Windows Cryptography API Gap Still Affects 99% of Users

Windows Cryptography API Gap Still Affects 99% of Users

A critical vulnerability in a Windows encryption API still affects 99% of devices used in internet-facing data centers. The flaw corrected in August last year and publicly revealed by Microsoft in October was the reason for warnings from the US government, through the National Security Agency (NSA), and still remains a danger that can lead to attacks from the use of fake certificates manipulated by criminals.

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The secret lies in colliding algorithms in MD5 format. The bug that gives rise to the exploit would be present in Microsoft’s CryptoAPI since 2009 and would not do data collision checks; attackers could then serve a real certificate to target devices, be recognized by them, and then present exploits using a modified version, impersonating the original and gaining access to systems for malware deployment.

At the time, Microsoft cited possible attacks using the breach as being of low complexity, with the application of legitimate certificates being able to happen through emails, documents and other types of files. Next, then, would come the malicious executables, with the operating system not being able to identify the collision in the MD5 signature and believing it to be a legitimate solution, from a certified source.

The loophole tracked as CVE-2022-34689 also targets older versions of browsers like Google Chrome and others based on Chromium, but here, the exploit surface is lower due to the higher refresh rate. The same, however, cannot be verified by the Akamai researchers, who indicated that less than 1% of devices visible in data center networks have the correction applied.

The main result of attacks that use openness is the interception of information, as well as breaking the security of encrypted connections with the CryptoAPI. The risk is greater, mainly, for essential services and government organizations, the main focus of the NSA alert issued at the end of last year, after the correction of the problem by Microsoft, arising precisely from a report by the security agency.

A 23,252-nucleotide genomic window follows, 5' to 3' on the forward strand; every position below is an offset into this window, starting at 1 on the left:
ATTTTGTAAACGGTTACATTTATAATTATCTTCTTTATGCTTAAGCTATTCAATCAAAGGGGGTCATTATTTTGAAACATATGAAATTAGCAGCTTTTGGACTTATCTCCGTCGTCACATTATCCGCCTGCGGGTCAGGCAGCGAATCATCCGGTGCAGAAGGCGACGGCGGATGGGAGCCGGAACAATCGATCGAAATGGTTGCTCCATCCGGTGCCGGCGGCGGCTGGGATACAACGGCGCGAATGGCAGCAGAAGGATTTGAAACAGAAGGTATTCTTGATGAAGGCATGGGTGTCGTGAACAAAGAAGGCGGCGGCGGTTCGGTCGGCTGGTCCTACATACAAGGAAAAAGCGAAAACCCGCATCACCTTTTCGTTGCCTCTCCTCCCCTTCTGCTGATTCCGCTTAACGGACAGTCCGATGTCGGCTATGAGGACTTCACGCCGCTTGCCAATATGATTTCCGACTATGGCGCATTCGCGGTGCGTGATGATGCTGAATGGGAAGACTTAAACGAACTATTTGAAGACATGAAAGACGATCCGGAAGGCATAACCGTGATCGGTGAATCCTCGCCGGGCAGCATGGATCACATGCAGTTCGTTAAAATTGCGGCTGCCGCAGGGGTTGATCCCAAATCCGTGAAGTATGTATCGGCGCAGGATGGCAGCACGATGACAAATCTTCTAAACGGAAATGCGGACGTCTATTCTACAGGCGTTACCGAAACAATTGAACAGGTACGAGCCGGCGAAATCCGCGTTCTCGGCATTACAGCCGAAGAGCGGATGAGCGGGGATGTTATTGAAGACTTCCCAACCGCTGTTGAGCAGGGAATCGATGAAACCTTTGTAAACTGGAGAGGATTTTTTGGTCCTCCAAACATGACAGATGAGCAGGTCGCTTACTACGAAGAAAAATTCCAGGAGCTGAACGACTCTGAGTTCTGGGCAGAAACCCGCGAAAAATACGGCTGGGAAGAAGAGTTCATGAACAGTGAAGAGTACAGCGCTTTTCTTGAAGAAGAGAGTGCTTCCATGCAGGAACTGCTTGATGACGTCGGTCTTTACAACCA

While details about ongoing attacks and exploits already performed are not available, the researchers point out that a proof of concept about the exploit was already available less than two days after the public disclosure of the flaw. CVE-2022-34689, as it is tracked, remains a risk against outdated systems, with the indication being the immediate application of updates and corrections that prevent attacks.

This guidance was even issued on an urgent basis by CISA, the US government’s Cybersecurity and Infrastructure Agency. The agency gave 10 days for companies and official organizations in the country to carry out the update, even though the emergency directive did not follow the indication that attacks with espionage purposes or financed by rival nation-states were in progress.

Another alternative, in cases where this is not possible, is the use of other encryption APIs, including options provided by Microsoft itself, as an alternative. In addition, when possible, it is also possible to disable the caching of certificates, so that each application has its legitimacy analyzed independently, which would also make it possible to identify the use of manipulated or falsified resources.

Source: Akamai